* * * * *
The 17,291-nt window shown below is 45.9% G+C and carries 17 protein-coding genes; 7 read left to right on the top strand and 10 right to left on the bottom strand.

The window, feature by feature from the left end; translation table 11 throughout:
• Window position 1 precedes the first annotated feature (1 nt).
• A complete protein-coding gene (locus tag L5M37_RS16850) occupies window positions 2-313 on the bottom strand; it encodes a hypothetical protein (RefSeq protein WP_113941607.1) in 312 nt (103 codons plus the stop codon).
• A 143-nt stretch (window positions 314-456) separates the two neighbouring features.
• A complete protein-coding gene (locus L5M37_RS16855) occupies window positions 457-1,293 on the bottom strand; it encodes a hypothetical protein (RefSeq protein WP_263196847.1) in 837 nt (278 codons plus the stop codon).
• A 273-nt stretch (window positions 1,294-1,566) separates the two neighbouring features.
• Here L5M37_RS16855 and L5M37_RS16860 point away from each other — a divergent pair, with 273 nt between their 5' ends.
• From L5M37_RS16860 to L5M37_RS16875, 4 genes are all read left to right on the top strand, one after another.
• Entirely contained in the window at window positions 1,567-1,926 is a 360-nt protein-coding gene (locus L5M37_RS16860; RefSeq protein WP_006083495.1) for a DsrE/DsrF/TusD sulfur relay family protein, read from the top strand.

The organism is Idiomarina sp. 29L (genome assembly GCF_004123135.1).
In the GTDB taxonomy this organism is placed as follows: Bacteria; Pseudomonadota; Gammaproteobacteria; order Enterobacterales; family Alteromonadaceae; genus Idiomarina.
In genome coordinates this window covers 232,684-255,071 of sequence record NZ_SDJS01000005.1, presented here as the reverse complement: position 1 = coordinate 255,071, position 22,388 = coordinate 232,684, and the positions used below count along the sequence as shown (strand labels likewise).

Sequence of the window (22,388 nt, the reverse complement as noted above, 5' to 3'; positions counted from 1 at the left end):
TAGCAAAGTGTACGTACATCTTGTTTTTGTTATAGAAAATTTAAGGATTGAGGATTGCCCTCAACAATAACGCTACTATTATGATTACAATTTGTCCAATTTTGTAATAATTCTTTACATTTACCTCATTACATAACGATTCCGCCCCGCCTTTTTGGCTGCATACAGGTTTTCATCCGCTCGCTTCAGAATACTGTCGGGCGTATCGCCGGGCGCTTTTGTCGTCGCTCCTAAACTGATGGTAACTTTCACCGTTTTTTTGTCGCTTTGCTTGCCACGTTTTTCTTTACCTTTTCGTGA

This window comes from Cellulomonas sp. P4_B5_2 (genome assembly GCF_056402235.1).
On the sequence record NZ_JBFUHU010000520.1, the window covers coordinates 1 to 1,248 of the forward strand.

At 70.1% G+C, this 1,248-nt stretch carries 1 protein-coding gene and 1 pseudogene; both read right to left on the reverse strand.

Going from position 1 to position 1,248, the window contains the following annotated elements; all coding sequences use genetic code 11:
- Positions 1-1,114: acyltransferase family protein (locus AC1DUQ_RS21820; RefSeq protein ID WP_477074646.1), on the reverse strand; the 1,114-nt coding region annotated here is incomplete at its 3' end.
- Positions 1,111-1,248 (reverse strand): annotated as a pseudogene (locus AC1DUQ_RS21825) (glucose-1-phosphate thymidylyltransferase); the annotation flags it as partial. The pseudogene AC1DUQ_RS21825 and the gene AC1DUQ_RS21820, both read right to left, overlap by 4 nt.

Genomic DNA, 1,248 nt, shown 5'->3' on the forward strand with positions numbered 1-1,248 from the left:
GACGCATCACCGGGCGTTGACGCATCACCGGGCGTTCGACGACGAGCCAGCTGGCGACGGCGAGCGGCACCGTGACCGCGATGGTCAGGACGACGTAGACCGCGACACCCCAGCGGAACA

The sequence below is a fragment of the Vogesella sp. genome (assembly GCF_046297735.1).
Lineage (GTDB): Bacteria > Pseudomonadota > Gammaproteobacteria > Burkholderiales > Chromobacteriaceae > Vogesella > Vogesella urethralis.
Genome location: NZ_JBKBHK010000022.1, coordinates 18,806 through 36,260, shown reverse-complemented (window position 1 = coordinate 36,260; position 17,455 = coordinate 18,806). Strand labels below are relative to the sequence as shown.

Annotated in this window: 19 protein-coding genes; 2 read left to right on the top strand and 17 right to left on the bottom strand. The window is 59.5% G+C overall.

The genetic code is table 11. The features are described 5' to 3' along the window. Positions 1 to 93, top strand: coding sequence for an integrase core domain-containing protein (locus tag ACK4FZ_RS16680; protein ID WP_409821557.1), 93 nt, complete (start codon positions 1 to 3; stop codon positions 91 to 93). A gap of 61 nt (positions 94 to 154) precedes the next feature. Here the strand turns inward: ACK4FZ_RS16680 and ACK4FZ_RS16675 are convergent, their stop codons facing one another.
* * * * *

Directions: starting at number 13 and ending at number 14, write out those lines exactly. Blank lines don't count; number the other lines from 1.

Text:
In genome coordinates this window covers 232,684-255,071 of sequence record NZ_SDJS01000005.1, presented here as the reverse complement: position 1 = coordinate 255,071, position 22,388 = coordinate 232,684, and the positions used below count along the sequence as shown (strand labels likewise).

Sequence of the window (22,388 nt, the reverse complement as noted above, 5' to 3'; positions counted from 1 at the left end):